The coronavirus pandemic has been not only physically, but also emotionally damaging to millions of people around the world. Distressingly, along with the emotional damage this lockdown is causing, many people are also suffering from a ‘Broken heart syndrome’.
Broken heart syndrome is a real medical condition, and now many people are suffering from it due to the COVID-19 pandemic.
As explained by Mayo Clinic, Broken heart syndrome is a temporary heart condition that’s often brought on by stressful situations and extreme emotions. It typically happens when someone finds out a piece of terrifying news.
According to Mystical Raven, Dr. Matthew Lorber, a psychiatrist at Lenox Hill Hospital in New York, said:
“This could be the news, certainly, of a loved one dying, which is where the ‘broken heart syndrome’ name comes from… Anything that can cause intense stress.”
The technical term for Broken heart syndrome is Takotsubo cardiomyopathy.
It’s also referred to as ‘stress-induced cardiomyopathy’. When suffering from a broken heart, a part of your heart temporarily enlarges and doesn’t pump as it should. This could lead to severe short-term heart muscle failure, according to the American Heart Association.
Dr. Lorber explains that Takotsubo cardiomyopathy can also cause “dangerous changes” in blood pressure. The good news is, this condition is usually treatable. Unfortunately, in some rare cases, it can be deadly.
While admitting that Broken heart syndrome is still not completely understood, Dr. Lorber stresses there is definitely a link between heart health and mental health. He also claims people suffering from anxiety or similar mental health issues are “at a higher risk for having heart disease and heart attacks”.
“The most likely reason for this is, depression and anxiety cause a release of stress hormones that get into the bloodstream and impact the heart. The more your heart is exposed to this, the more likely you are to have a heart attack.”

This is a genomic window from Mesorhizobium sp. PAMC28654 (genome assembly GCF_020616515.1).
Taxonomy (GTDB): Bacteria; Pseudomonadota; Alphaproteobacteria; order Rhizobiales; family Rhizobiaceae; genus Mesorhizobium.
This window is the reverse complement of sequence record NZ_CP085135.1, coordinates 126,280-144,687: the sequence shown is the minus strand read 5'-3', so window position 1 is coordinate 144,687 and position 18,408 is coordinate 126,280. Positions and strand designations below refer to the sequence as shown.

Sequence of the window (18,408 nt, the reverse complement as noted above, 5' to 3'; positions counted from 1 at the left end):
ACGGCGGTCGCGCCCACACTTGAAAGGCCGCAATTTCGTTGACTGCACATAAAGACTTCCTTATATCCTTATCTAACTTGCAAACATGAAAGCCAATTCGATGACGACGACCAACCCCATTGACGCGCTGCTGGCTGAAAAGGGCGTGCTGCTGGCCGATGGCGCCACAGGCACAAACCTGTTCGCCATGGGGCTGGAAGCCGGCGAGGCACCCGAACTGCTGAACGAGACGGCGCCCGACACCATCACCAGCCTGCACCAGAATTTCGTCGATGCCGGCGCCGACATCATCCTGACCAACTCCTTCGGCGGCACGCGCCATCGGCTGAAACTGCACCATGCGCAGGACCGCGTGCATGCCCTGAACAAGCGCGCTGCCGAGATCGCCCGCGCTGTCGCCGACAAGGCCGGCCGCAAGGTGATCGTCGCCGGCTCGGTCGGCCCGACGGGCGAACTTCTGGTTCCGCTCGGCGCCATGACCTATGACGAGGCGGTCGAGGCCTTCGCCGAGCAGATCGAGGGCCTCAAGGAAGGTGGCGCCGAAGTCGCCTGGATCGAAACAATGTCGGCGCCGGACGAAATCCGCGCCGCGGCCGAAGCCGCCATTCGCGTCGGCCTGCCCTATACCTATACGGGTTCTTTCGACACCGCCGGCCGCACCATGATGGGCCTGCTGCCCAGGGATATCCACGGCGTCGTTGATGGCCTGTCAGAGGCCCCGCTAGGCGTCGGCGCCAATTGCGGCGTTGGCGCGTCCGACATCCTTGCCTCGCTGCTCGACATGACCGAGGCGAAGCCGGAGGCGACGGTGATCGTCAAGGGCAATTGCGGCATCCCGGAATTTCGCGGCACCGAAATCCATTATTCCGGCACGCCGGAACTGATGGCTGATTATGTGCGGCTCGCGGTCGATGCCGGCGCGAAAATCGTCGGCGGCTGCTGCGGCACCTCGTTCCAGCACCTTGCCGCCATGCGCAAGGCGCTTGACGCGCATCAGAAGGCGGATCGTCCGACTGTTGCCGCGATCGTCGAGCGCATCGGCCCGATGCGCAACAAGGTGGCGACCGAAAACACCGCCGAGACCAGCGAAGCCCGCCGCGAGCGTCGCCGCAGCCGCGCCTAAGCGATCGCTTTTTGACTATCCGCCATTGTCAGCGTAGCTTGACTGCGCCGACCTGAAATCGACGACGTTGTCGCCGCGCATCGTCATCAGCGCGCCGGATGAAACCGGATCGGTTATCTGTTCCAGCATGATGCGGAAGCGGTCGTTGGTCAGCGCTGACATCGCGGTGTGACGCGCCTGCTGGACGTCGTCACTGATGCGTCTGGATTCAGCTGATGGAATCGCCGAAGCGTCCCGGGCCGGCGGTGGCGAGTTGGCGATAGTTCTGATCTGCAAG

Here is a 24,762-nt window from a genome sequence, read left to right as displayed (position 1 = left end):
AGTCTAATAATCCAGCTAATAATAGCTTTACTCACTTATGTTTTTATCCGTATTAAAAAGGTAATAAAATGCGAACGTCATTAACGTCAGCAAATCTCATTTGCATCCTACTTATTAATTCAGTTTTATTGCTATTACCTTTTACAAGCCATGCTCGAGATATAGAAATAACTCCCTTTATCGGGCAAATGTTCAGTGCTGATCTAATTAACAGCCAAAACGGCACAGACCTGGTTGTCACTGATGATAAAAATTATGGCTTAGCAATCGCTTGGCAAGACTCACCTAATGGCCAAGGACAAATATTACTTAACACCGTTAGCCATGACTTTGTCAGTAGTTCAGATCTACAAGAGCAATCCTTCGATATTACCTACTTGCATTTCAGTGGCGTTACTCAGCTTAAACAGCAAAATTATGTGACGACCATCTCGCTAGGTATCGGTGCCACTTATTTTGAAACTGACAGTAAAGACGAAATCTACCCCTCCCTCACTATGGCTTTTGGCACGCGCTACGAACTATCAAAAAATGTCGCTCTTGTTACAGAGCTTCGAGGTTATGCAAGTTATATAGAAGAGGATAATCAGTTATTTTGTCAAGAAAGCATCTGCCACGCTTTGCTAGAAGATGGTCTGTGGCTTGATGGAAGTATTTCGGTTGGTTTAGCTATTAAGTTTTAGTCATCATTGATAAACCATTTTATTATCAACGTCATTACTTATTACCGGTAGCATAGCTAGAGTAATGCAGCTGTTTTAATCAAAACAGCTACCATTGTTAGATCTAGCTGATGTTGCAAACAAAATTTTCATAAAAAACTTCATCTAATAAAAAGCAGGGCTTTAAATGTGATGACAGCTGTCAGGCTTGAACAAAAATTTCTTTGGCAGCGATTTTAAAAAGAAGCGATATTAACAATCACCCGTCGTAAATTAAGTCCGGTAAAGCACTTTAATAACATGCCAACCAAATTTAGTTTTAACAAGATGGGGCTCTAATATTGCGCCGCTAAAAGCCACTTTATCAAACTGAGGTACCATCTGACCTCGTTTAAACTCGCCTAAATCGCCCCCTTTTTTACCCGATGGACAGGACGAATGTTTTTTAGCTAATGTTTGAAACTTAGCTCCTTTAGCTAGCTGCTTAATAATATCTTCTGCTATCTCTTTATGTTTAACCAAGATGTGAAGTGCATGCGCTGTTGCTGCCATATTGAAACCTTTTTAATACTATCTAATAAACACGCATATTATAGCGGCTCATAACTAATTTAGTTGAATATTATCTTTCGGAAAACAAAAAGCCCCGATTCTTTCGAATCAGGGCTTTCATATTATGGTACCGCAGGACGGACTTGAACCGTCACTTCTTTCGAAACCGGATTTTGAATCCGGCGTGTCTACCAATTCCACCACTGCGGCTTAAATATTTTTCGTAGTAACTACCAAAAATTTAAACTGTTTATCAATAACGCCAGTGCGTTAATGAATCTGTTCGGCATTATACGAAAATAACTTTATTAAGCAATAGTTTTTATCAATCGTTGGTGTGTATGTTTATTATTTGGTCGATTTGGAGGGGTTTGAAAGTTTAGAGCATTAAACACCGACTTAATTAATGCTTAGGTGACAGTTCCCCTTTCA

There’s been an increase in Broken heart syndrome cases amid the coronavirus pandemic.
As Takotsubo cardiomyopathy is usually caused by extremely high levels of stress, it comes as no surprise that during the COVID-19 crisis, more people are struggling with this condition.
In a recent study published in JAMA Network | Cardiology, scientists claim there has been an increase in Broken heart syndrome cases while the world is battling a global pandemic. According to the findings, psychological, social, and economic stress related to the COVID-19 pandemic was associated with an increased incidence of stress cardiomyopathy. The conclusion of the study reads:
“This study found that there was a significant increase in the incidence of stress cardiomyopathy during the COVID-19 pandemic when compared with prepandemic periods.”
The researchers found that people are twice as likely to develop stress cardiomyopathy now than they were before COVID-19 became a global issue. This negative effect is caused by the inevitable link between heart health and mental health.
How can we protect ourselves from Broken heart syndrome?
Mayo Clinic suggests a few tips on how to reduce stress levels and high blood pressure.
1. Simplify your schedule.
If you’re a busy bee and all of your time is booked up, try to reschedule or remove the activities that aren’t very important.
2. Practice breathing techniques.
Taking deep, slow breaths will help you relax your body and calm your heart.
Physical activity is crucial when it comes to your health. However, it’s better to consult with your doctor about the activities you can and cannot engage in, especially if you’ve been diagnosed with high blood pressure.
Meditation is a surefire way to strengthen your mental health and relax your body. Combining it with yoga will definitely help.
5. Fix your sleeping habits.
Getting enough sleep is vital for many reasons, including reducing stress levels.
6. Shift your perspective.
Dealing with mental health issues is never easy. However, acknowledging your feelings about the situation will help you shift your focus and see things from a clear perspective. Therefore, finding solutions to your problems might get a little easier.
Finally, reaching out to the people you love is one of the best ways to deal with anxiety in times of social isolation. Another essential thing you could do is take time to practice self-care. Not only this will help you lower your stress levels, but it could prevent you from suffering from Broken heart syndrome, as it’s closely related to your mental health.